Lesson: Concurrency in Swing

Examples Index

This lesson discusses concurrency as it applies to Swing programming. It assumes that you are already familiar with the content of the Concurrency lesson in the Essential Classes trail.

Careful use of concurrency is particularly important to the Swing programmer. A well-written Swing program uses concurrency to create a user interface that never "freezes" — the program is always responsive to user interaction, no matter what it's doing. To create a responsive program, the programmer must learn how the Swing framework employs threads.

A Swing programmer deals with the following kinds of threads:

  • Initial threads, the threads that execute initial application code.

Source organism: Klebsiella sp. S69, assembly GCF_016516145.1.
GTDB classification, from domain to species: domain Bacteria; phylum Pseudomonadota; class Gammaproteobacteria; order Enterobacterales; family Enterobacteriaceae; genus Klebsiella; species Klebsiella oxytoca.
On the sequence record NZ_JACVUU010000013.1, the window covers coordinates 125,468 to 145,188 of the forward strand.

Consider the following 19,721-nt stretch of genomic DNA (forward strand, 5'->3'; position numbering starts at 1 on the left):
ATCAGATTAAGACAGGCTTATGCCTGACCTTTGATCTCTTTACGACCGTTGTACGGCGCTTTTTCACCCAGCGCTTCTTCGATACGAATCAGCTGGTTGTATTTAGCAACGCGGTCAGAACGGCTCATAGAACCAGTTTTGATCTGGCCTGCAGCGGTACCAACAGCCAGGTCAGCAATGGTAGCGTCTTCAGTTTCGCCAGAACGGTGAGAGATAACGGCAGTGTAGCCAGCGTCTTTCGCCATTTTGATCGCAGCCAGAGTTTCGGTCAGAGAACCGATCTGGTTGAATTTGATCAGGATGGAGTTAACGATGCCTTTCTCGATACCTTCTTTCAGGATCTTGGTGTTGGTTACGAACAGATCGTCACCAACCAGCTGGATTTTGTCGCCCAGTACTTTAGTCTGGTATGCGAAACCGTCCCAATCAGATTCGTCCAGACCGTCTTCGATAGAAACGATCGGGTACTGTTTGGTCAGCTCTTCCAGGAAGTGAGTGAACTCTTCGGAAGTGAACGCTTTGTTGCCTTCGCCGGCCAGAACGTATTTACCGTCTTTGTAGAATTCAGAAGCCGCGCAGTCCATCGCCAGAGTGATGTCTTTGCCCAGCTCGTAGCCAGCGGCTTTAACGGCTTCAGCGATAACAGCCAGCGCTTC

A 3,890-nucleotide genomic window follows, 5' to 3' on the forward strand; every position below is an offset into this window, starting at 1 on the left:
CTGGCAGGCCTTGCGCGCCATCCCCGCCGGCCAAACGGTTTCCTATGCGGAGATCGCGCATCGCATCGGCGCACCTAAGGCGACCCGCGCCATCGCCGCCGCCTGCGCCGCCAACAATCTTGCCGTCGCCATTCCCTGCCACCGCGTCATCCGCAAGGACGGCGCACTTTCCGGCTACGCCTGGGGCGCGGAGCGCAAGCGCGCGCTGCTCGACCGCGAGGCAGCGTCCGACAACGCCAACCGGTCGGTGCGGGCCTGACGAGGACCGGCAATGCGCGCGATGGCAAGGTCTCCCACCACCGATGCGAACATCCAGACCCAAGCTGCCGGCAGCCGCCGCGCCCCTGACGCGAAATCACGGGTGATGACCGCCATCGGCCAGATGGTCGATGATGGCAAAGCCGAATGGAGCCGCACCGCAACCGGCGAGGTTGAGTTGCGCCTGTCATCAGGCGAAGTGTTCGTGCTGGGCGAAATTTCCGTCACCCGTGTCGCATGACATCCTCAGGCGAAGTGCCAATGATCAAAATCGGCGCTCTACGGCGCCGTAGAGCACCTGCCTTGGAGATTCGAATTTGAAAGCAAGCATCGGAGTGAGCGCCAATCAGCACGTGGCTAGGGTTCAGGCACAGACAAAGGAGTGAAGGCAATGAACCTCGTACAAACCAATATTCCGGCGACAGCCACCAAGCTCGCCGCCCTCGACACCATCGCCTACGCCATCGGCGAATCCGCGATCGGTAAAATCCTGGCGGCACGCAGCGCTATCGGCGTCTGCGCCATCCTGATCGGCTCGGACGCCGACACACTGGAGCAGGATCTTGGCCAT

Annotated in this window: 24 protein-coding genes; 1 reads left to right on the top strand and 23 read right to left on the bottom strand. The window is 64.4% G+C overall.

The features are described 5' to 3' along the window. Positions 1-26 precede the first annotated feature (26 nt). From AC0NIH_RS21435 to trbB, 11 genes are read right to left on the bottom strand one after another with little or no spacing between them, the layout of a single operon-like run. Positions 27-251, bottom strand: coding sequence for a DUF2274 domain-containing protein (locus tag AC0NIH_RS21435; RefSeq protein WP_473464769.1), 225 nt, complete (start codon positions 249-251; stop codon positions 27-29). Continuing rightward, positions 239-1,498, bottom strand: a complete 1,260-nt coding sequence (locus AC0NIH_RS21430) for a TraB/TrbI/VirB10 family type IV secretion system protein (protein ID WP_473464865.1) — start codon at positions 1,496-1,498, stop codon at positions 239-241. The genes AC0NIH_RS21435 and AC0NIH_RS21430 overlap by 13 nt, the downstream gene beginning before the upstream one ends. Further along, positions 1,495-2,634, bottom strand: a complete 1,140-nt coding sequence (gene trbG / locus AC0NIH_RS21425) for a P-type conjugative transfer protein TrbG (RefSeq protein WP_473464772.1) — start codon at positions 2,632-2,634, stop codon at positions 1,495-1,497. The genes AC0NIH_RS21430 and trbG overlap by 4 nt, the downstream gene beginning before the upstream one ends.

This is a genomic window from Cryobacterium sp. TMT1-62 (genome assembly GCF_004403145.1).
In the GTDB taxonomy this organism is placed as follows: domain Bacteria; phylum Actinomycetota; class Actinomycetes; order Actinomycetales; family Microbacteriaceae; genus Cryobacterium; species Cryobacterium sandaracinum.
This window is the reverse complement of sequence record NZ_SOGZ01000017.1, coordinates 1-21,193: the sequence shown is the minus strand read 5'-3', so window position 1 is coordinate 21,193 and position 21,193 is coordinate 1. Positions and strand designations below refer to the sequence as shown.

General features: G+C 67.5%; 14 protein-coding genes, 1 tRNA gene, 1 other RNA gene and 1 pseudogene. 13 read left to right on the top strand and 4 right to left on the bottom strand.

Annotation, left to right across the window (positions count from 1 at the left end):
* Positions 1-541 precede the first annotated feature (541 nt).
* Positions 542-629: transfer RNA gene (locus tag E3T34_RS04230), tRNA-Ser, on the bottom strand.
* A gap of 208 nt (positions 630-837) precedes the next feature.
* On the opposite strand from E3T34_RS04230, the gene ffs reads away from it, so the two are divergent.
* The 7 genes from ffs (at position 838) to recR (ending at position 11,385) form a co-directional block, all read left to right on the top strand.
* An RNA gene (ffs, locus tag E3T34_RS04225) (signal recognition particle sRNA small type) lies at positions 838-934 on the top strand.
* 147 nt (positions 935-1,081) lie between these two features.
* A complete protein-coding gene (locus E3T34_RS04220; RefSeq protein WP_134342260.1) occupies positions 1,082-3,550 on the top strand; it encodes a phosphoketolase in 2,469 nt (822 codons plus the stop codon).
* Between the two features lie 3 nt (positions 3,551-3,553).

• The event dispatch thread, where all event-handling code is executed. Most code that interacts with the Swing framework must also execute on this thread.
  • Worker threads, also known as background threads, where time-consuming background tasks are executed.

The programmer does not need to provide code that explicitly creates these threads: they are provided by the runtime or the Swing framework. The programmer's job is to utilize these threads to create a responsive, maintainable Swing program.

Like any other program running on the Java platform, a Swing program can create additional threads and thread pools, using the tools described in the Concurrency lesson. But for basic Swing programs the threads described here are sufficient.

This lesson discusses each of the three kinds of threads in turn. Worker threads require the most discussion because tasks that run on them are created using javax.swing.SwingWorker. This class has many useful features, including communication and coordination between worker thread tasks and the tasks on other threads.